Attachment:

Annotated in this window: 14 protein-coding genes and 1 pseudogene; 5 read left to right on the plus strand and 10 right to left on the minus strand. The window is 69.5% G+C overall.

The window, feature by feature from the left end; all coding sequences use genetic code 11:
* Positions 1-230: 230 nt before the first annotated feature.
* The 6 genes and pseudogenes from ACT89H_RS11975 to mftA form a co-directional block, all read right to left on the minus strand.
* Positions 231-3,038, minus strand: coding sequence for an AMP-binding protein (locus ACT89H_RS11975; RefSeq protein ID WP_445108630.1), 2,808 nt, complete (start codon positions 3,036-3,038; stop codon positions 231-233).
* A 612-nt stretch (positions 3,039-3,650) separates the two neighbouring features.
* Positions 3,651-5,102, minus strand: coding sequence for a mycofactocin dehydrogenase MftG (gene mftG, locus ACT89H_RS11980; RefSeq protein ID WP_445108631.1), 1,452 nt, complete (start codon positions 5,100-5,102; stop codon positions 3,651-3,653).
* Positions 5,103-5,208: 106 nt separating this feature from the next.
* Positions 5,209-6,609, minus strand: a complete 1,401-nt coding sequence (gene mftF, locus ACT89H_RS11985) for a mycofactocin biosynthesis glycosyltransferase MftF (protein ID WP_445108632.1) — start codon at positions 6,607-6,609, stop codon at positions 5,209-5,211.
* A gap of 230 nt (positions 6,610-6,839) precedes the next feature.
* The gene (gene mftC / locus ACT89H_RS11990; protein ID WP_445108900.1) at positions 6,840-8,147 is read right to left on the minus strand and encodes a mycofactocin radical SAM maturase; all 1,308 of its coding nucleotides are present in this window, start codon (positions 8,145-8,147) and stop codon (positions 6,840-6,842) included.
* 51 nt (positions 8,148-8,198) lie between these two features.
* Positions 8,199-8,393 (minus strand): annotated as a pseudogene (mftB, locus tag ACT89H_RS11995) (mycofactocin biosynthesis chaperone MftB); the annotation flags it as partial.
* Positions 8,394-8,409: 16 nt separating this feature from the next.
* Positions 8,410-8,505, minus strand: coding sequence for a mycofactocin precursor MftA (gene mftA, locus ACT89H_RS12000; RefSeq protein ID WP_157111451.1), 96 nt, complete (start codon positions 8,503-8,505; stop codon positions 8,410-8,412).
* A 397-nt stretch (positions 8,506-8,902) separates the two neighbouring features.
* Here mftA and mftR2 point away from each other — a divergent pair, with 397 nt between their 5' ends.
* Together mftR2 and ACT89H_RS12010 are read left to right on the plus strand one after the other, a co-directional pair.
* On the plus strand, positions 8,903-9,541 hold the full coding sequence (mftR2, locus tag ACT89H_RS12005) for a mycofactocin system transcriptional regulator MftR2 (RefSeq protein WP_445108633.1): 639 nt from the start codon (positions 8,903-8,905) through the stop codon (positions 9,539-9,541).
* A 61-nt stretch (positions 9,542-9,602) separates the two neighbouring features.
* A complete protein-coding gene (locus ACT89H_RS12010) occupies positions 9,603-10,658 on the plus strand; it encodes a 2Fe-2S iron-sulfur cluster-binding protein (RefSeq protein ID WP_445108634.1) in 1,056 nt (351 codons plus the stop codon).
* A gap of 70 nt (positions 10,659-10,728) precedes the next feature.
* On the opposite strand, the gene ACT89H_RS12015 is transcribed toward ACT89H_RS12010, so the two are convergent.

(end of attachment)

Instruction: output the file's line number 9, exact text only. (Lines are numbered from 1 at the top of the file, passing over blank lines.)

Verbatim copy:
* Positions 5,209-6,609, minus strand: a complete 1,401-nt coding sequence (gene mftF, locus ACT89H_RS11985) for a mycofactocin biosynthesis glycosyltransferase MftF (protein ID WP_445108632.1) — start codon at positions 6,607-6,609, stop codon at positions 5,209-5,211.